Listen to the podcast of  “Un cafecito con…” from WFHB’s program Hola Bloomington, where Israel Herrera interviews LAMC director, Carmen-Helena Téllez, and research associate, Marysol Quevedo, about the LAMC Conference.

IU musicians impressive at Latin American event

Oct 22, 2011 (Herald-Times – McClatchy-Tribune Information Services via COMTEX)

Thursday evening’s concert by the New Music Ensemble was designed as complement to “Cultural Counterpoints,” an international conference being held here to examine musical interactions between the United States and Latin America. The conference, in turn, was planned as a featured event helping to mark the 50th anniversary of Indiana University’s Latin American Music Center.

It’s up to the musicologists and composers who’ve been attending the lectures and panel discussions to determine just how the repertoire chosen for the concert fits into the conference theme. But for this reviewer, who has not partaken of those sessions, what was heard proved two vivid points: (1) Contemporary music from the Americas is wide-ranging, often striking, and most worthy of recognition and display, and (2) The New Music Ensemble made itself, the Jacobs School, and IU proud with the extraordinary quality of its playing, this before an audience containing visitors who might not previously have been aware of what goes on here.

The ensemble’s director, David Dzubay, led five works with distinction and, one would expect, to the satisfaction of four composers who were present for the concert in Auer Hall. The fifth, Silvestre Revueltas, died 71 years ago, but had he been here, he should have been highly pleased with how, so uninhibitedly and exhilaratingly, Dzubay and 15 instrumentalists treated the brief and dynamically brilliant “Sensemaya, Canto para matar a una culebra,” a compressed tone poem written in 1937 and laden with percussive beats and zesty fare for violins, woodwinds and brassy brasses.

The highly respected Juan Orrego-Salas was present, he the founder of the Latin American Music Center and represented by “Presencias,” a series of seven fragile and evocative mood pieces for harpsichord, three woodwinds and three strings, modern but tied to styles past, including the Baroque and Impressionism.

Ricardo Zohn-Muldoon, a much-performed composer of Mexican origin, heard the New Music Ensemble, soprano Audrey Escots, and a speaker, Juan Carlos Zumudio, take on the “Comala Suite,” written in 2004 and based on a novel by Pedro Paramo that, in story, intersects the living and the dead. The curiously compelling score commands the living (enacted by Zumudio) to speak and the dead (Escots) to sing. The piece had an aural impact that would have been strengthened by amplifying Zumudio.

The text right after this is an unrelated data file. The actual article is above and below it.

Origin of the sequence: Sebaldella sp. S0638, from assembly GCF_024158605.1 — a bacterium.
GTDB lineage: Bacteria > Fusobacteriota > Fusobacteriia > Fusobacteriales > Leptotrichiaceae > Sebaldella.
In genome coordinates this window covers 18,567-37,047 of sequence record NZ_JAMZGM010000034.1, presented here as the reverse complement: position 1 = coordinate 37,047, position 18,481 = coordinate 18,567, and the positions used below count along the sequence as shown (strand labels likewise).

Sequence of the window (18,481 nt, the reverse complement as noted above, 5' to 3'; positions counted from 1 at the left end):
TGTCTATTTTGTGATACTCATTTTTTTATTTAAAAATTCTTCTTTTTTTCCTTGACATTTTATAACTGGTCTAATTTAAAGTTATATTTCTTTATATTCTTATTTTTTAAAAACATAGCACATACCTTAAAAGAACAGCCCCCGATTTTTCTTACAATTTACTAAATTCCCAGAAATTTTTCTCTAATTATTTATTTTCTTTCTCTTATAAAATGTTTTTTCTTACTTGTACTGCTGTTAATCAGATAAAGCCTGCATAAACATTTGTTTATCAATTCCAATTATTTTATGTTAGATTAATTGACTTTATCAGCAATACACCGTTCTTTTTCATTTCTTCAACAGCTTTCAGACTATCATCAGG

Auer Hall, wonderful for music, is not nearly so wonderful for the spoken word. It’s not a parlor or small classroom. It’s a spacious concert venue, and it remains a puzzle why, time after time, performers continue to take to the stage, emote without sufficient amplification or at least without enhanced lung power, and end up mumbling.

Mumbling was not an issue in Eugene O’Brien’s “In the Country of Last Things,” this IU composer’s setting of two Pablo Neruda poems about birth and death. Performed just a few weeks ago on another New Music Ensemble program, this substantial and imaginatively orchestrated work also features a soprano soloist (the terrific Sharon Harms) who must produce gobs of decibels (which the terrific Harms did). Those gobs of decibels, a majority of them at the high end of the soprano range and often also in fluttering state, meet up with 16 instrumentalists doing their own heavy duty. Consequently, what one heard in musical form was the passion of Neruda’s message. What one probably could not hear, or understand, were Neruda’s words, which seemed, as before, unfortunate, even though the balance this time seemed somewhat improved.

Thursday’s program ended with “Guell Concert,” a set of variations on a cantiga by a 13th century Castillian king, written in 2006 by the Puerto Rican Roberto Serra. The music is percussive, raucous, capricious in the way the composer experiments with sounds. One kept on listening for the next aural surprise; they kept coming thanks to Dzubay and band, all of them meticulously attentive to details.

___ (c)2011 the Herald-Times (Bloomington, Ind.) Visit the Herald-Times
(Bloomington, Ind.) at www.heraldtimesonline.comDistributed by MCT Information Services

Comments are closed.